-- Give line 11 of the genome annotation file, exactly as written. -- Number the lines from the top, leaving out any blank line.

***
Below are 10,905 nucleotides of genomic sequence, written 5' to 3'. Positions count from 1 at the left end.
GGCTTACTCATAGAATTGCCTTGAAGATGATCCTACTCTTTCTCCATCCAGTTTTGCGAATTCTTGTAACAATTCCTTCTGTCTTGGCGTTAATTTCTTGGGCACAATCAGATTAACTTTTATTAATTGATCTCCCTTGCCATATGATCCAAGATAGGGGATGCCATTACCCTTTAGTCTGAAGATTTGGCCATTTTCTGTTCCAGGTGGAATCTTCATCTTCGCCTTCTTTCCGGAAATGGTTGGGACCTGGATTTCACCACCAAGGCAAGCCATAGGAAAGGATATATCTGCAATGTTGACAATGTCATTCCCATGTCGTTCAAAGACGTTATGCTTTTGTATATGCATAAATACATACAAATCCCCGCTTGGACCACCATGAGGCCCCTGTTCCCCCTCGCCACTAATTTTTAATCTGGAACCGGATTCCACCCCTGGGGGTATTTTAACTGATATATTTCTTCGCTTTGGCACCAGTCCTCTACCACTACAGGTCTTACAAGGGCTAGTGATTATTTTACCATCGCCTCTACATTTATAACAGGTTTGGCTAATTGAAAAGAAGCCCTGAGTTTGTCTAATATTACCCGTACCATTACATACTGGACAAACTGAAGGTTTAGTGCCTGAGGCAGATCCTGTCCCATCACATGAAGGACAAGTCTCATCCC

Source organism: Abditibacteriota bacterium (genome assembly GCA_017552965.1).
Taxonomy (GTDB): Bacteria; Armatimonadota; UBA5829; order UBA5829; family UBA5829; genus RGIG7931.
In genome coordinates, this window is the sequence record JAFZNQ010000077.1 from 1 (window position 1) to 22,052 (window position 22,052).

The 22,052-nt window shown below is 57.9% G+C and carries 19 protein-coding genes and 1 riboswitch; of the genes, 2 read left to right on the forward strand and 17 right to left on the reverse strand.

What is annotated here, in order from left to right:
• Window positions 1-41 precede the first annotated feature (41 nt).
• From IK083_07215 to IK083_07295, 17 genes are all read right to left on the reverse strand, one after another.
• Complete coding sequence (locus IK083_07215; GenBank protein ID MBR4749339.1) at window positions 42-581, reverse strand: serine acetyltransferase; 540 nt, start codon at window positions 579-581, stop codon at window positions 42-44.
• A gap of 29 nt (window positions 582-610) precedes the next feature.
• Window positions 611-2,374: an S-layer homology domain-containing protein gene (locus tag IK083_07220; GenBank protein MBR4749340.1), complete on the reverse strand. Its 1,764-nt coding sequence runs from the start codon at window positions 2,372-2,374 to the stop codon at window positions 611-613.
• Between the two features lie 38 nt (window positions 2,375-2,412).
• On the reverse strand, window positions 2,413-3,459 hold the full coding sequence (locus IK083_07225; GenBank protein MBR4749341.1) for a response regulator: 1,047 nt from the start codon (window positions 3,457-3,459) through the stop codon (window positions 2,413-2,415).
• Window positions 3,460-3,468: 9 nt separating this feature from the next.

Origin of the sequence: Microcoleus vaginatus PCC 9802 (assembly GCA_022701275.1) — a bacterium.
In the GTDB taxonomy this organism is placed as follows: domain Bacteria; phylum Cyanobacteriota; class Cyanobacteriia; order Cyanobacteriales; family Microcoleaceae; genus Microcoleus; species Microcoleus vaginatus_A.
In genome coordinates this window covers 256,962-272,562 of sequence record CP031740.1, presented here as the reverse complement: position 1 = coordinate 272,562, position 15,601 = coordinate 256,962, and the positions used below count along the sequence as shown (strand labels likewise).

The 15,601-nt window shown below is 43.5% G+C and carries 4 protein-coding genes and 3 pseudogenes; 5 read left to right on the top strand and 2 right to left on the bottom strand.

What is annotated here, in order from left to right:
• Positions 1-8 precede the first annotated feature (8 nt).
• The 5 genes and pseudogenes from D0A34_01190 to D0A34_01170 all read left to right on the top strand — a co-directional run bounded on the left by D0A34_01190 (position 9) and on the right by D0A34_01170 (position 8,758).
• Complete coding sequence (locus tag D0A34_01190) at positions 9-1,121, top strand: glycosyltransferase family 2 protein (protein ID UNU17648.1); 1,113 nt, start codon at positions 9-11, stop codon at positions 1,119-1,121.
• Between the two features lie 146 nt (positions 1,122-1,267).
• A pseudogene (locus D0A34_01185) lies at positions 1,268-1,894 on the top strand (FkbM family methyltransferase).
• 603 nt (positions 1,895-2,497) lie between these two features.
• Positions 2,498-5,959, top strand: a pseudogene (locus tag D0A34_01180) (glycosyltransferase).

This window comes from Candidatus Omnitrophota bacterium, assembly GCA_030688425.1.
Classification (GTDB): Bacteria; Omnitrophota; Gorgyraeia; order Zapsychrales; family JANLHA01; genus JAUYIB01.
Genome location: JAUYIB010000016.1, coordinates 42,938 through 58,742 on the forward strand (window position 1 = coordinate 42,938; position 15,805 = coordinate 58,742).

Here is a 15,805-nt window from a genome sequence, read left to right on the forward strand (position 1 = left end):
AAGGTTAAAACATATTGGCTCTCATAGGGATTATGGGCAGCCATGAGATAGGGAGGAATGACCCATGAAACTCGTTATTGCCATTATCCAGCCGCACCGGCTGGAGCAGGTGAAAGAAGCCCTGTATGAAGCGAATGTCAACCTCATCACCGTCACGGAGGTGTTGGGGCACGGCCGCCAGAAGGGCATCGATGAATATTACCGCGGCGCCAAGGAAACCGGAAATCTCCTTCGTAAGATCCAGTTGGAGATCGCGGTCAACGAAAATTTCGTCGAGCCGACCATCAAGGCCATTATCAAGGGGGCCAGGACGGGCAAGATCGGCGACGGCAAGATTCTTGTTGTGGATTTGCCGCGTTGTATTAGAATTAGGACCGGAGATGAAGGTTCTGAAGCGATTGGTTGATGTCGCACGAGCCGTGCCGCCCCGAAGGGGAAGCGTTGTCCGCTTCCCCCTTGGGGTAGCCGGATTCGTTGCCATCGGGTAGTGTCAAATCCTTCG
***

• A gap of 29 nt (window positions 582-610) precedes the next feature.